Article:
The contempt for which Mr Oddin was required to attend before Keehan J on 18 January 2016 was in respect of his untruthful evidence to Keehan J and not in relation to the collection order. On 18 January 2016 Keehan J made clear that the contempt he thought he was considering was not contempt in the face of the court on 8 October 2015 but rather contempt for breach of the collection order. It was at this point that the proceedings 'took a fatal turn.' Thus:

"It rather seems that Miss Norman's main concern may have been as to the ambit of the factual inquiry before the judge at the hearing on 18 January 2016. Be that as it may, the salient, and very regrettable, fact is that no-one – no-one – thought through the implications of the answer Keehan J had given Miss Norman; no-one thought through the implications of the fact that the judge was about to embark upon the hearing of committal proceedings, based on an alleged breach of the collection order, in the course of which much weight was obviously going to be attached to the evidence Mr Oddin had given under compulsion on 8 October 2015. And, even after all the evidence had been given and Miss Norman was making her closing submissions (paragraph 38 above), no-one thought through the implications of what had happened or of the fact that, as the judge put it, the collection order and the evidence he had heard on 8 October 2015 were "related" in the way he described." (para 51)

The President concluded that a serious and 'irremediable procedural error' had taken place.

Further, because of the use that was made against him during the hearing on 18 January 2016 of the evidence which had been extracted from him under compulsion on 8 October 2015, 'Mr Oddin was denied the safeguards which anyone facing proceedings for committal is entitled to: in particular, and fatally, the right to remain silent, the right to refuse to go into the witness box.' This amounted to 'a clear, serious and irremediable breach of the Comet principle, necessitating, for the reasons given in Hammerton v Hammerton and Inplayer, that the appeal be allowed." (para 55)

The second and 'equally fatal' error in the committal proceedings was that it had never been proved, or found, as it had to be if he was to be committed for breach of it, that Mr Oddin was served with the collection order. Service is required by FPR 37.5, and was also required by paragraph 3 of the collection order itself.

A further problem noted by the President is that FPR 37.9(1) requires that, if an order is to be enforced by committal, it must contain a penal notice in appropriate form 'prominently displayed, on the front of the copy of the … order'. In this case, the penal notice was on the fifth page. The President referred to paragraph 12 of Re DAD [2015] EWHC 2655 (Fam).

Reminding counsel and solicitors of their duty to assist the court, particularly when considering procedural matters where a person's liberty is at stake, Mrs Justice Theis sets out a 'useful checklist' at paragraph 78:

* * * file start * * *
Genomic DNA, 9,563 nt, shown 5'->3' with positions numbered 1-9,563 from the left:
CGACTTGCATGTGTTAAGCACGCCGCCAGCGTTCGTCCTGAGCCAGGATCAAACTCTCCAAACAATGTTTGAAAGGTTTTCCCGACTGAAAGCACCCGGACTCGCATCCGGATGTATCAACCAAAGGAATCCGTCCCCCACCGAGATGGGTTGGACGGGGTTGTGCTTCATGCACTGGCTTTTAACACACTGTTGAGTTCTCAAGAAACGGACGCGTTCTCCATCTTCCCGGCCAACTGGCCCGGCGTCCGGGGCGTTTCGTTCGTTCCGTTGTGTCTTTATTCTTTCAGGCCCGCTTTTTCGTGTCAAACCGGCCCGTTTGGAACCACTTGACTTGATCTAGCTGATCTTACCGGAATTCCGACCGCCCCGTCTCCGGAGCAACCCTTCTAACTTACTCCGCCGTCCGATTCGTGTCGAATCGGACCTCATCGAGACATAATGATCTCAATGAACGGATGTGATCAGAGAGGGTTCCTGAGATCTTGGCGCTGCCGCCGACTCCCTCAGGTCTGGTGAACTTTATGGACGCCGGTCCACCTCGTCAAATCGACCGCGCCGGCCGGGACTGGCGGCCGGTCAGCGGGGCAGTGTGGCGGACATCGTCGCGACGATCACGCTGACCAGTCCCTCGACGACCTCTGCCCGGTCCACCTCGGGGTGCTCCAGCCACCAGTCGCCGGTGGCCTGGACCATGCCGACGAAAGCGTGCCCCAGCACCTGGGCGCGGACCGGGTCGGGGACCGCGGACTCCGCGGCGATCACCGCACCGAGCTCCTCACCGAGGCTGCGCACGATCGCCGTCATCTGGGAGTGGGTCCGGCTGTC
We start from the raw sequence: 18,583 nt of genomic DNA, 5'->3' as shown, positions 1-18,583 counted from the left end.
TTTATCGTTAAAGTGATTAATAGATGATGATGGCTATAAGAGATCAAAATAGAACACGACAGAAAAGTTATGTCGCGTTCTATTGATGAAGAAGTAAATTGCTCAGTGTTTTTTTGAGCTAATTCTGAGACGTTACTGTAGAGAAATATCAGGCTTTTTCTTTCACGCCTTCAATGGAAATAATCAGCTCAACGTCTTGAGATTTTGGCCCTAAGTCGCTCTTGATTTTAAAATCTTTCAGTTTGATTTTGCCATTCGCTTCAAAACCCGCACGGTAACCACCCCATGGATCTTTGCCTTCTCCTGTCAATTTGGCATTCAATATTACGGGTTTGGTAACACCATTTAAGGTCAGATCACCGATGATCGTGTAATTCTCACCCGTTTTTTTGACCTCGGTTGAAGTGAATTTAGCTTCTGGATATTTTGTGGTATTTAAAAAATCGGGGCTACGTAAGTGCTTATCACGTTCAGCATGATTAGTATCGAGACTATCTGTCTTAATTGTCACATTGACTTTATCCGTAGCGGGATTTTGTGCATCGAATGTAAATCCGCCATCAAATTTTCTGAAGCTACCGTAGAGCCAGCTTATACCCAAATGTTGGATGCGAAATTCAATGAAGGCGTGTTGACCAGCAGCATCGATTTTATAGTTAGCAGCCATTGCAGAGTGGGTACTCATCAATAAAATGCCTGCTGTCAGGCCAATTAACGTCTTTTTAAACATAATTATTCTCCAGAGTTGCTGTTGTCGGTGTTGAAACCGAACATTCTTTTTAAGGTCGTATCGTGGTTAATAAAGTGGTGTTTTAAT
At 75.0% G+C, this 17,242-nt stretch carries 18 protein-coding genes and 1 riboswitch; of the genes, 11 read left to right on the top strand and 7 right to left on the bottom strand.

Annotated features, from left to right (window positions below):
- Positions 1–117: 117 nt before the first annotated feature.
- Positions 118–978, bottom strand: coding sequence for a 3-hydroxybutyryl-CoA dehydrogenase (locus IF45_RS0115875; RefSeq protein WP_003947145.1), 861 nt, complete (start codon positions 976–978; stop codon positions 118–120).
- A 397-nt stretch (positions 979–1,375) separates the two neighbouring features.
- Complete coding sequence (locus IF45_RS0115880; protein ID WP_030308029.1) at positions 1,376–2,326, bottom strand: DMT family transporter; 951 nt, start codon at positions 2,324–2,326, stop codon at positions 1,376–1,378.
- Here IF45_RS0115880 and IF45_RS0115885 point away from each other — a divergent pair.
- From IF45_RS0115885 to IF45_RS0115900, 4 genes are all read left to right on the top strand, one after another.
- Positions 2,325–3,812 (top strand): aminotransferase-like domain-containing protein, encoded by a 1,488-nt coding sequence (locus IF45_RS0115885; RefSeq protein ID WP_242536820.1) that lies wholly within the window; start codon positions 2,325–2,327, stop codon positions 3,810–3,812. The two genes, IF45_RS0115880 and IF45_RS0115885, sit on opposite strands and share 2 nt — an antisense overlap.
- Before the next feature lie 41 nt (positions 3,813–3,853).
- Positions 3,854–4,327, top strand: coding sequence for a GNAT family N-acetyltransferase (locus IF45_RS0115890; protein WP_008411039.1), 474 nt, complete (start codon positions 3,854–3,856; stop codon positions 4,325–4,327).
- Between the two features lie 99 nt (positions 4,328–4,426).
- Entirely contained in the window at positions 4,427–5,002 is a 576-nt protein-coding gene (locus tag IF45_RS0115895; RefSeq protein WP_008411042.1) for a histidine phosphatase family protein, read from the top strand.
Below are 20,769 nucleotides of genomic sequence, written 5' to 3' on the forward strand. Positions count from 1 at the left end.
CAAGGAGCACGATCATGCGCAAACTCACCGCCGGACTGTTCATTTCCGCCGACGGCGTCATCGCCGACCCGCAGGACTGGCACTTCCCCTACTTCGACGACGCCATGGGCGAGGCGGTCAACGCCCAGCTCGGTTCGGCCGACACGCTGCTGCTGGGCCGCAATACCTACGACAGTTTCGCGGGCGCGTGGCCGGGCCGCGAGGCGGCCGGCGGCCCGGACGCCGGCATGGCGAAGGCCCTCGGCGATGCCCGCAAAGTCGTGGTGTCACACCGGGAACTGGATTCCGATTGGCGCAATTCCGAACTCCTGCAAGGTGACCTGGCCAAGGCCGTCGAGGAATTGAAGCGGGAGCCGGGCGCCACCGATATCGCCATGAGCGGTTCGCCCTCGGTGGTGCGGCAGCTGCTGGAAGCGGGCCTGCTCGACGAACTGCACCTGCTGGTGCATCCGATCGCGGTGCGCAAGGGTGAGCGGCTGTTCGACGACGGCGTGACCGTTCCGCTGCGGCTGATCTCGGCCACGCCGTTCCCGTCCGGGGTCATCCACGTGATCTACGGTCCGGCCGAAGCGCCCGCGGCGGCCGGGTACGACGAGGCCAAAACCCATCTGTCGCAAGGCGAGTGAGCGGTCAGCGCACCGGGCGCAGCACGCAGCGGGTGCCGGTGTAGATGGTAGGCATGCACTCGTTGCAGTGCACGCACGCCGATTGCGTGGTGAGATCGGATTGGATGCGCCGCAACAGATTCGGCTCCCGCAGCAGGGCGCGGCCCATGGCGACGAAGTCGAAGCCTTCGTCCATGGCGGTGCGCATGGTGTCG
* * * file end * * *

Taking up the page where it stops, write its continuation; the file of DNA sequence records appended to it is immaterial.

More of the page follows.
(1) There should be complete clarity at the start of the proceedings as to precisely what the foundation of the alleged contempt is: contempt in the face of the court, or breach of an order.

(2) Prior to the hearing the alleged contempt should be set out clearly in a document or application that complies with FPR rule 37 and which the person accused of contempt has been served with.

(3) If the alleged contempt is founded on breach of a previous court order, the person accused had been served with that order, and that it contained a penal notice in the required form and place in the order.

(4) Whether the person accused of contempt has been given the opportunity to secure legal representation, as they are entitled to.

(5) Whether the judge hearing the committal application should do so, or whether it should be heard by another judge.

(6) Whether the person accused of contempt has been advised of the right to remain silent.

(7) If the person accused of contempt chooses to give evidence, whether they have been warned about self-incrimination.

(8) The need to ensure that in order to find the breach proved the evidence must meet the criminal standard of proof, of being sure that the breach is established.

(9) Any committal order made needs to set out what the findings are that establish the contempt of court, which are the foundation of the court's decision regarding any committal order.

Summary by Emily Ward, Barrister, Broadway House Chambers


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Case No: B4/2016/0314
Neutral Citation Number: [2016] EWCA Civ 173
IN THE COURT OF APPEAL (CIVIL DIVISION)
ON APPEAL FROM THE HIGH COURT OF JUSTICE
FAMILY DIVISION
BIRMINGHAM DISTRICT REGISTRY
Mr Justice KEEHAN
Royal Courts of Justice
Strand, London, WC2A 2LL

Date: 22 March 2016
Before :

SIR JAMES MUNBY PRESIDENT OF THE FAMILY DIVISION
LORD JUSTICE VOS
and
MRS JUSTICE THEIS

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In the matter of L (A Child)
In the matter of GOUS ODDIN

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- - - - - - - - - - - - - - - - - - - - -

Miss Elizabeth Norman (instructed by Mushtaq & Co) for the appellant (Mr Gous Oddin)
Mr Edward Bennett (instructed by the authority's Legal and Democratic Services) for the local authority
Mr Matthew Maynard (instructed by Roberta McDonald) for L's guardian

Hearing date : 3 March 2016

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Judgment
Sir James Munby, President of the Family Division :
1. This is an appeal by Gous Oddin (sometimes spelled Uddin) from a committal order made by Keehan J on 18 January 2016. Keehan J sentenced Mr Oddin to an immediate sentence of six months' imprisonment for breach of a collection order which had been made, over eleven years previously, by Her Honour Judge Bevington (sitting as a judge of the High Court) on 30 December 2004. Mr Oddin appeals as of right; for permission to appeal is not required where the appeal is from a committal order.